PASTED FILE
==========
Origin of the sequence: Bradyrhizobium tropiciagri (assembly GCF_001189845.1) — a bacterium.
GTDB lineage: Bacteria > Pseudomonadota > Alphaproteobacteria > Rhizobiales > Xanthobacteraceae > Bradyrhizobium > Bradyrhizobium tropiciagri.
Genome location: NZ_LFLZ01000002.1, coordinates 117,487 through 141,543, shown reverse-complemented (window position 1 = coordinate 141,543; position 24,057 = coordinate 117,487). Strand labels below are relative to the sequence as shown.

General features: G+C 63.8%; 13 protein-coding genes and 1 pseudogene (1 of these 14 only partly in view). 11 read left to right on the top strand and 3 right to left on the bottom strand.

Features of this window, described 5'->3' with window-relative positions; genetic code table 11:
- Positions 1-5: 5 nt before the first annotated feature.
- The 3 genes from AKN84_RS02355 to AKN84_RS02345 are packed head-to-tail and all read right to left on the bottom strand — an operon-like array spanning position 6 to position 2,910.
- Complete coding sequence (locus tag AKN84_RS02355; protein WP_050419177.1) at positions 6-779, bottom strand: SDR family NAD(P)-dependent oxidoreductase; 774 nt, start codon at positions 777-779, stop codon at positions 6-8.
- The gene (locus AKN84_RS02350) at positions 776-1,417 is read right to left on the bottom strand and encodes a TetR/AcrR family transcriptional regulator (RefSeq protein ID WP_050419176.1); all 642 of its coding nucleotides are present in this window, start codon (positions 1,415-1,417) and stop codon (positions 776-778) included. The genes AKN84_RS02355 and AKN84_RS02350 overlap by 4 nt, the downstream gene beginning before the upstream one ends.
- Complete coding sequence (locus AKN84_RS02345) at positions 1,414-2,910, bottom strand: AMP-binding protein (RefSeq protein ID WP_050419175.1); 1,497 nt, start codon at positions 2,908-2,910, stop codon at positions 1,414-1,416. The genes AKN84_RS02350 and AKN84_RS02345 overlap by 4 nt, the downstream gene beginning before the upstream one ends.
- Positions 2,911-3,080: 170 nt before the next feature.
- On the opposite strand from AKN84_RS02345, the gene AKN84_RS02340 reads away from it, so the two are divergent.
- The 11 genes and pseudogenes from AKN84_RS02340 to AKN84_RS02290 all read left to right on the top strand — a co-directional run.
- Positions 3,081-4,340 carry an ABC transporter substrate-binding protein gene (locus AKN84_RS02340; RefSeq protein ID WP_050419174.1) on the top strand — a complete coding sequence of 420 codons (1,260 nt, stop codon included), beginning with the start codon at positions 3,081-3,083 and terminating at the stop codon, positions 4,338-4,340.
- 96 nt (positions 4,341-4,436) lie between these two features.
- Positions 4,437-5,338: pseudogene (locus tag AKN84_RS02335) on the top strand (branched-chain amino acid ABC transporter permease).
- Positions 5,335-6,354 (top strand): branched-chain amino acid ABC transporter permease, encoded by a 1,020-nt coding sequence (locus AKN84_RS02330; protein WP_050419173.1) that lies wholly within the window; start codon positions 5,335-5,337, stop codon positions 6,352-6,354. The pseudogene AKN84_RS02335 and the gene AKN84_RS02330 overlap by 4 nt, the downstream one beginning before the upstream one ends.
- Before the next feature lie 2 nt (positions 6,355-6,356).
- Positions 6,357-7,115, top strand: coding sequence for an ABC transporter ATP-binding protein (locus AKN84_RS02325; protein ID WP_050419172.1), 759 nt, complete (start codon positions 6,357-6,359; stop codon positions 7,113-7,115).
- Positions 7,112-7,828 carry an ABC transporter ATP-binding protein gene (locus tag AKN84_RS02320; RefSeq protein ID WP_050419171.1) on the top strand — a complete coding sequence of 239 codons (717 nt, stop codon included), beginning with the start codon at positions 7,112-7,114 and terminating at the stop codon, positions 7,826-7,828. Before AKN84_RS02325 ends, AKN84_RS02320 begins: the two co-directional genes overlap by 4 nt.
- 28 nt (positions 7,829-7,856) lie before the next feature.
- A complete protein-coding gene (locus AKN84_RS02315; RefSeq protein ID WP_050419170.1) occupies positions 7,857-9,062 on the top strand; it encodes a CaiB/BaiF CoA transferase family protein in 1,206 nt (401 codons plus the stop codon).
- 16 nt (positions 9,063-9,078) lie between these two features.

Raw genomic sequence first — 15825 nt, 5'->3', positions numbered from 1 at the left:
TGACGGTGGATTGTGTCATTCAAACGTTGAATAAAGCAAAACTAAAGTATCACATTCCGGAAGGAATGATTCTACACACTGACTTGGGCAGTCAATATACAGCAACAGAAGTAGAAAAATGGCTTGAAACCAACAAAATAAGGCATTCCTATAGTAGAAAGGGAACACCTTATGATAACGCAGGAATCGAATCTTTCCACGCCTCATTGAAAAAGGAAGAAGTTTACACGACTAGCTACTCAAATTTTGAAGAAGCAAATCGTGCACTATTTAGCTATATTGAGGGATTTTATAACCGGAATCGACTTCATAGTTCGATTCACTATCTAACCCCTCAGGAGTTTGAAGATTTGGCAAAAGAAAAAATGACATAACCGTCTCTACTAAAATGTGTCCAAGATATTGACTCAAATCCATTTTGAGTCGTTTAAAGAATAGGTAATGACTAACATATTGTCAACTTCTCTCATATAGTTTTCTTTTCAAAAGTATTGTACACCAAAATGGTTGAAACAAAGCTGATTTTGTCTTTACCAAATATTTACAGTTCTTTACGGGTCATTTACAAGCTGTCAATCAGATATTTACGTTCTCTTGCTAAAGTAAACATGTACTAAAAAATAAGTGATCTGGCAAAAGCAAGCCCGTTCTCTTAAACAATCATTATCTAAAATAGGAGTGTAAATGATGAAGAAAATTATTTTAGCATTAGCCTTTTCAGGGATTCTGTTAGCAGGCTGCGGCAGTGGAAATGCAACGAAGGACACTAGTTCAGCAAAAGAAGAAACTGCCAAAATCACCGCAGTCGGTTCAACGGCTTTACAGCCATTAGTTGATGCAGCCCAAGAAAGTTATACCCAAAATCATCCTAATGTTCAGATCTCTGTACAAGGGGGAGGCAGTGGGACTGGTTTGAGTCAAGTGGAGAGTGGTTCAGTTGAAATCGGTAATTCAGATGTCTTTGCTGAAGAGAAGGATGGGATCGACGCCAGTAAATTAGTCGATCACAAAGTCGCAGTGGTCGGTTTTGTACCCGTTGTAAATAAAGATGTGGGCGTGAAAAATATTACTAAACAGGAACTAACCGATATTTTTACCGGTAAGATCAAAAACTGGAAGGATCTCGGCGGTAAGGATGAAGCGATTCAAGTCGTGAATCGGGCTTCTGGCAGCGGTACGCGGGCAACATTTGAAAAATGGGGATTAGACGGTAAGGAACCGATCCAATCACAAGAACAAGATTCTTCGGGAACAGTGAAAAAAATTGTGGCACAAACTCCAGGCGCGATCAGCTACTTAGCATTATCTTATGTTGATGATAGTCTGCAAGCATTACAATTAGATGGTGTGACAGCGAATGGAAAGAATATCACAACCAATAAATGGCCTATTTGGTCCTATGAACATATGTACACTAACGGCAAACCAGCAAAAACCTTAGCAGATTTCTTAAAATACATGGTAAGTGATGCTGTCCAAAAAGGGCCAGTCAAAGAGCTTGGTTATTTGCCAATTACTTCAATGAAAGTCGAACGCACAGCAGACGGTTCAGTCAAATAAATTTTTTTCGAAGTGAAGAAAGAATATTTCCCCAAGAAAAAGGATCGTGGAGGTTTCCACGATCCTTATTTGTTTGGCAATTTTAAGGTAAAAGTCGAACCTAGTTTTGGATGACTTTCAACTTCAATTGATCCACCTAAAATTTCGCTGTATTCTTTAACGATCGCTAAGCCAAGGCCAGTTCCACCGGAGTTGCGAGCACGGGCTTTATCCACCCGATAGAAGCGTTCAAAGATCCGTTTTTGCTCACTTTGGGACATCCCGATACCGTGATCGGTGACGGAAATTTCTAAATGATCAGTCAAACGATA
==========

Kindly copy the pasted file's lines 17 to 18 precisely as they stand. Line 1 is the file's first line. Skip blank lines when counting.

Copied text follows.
- Positions 5,335-6,354 (top strand): branched-chain amino acid ABC transporter permease, encoded by a 1,020-nt coding sequence (locus AKN84_RS02330; protein WP_050419173.1) that lies wholly within the window; start codon positions 5,335-5,337, stop codon positions 6,352-6,354. The pseudogene AKN84_RS02335 and the gene AKN84_RS02330 overlap by 4 nt, the downstream one beginning before the upstream one ends.
- Before the next feature lie 2 nt (positions 6,355-6,356).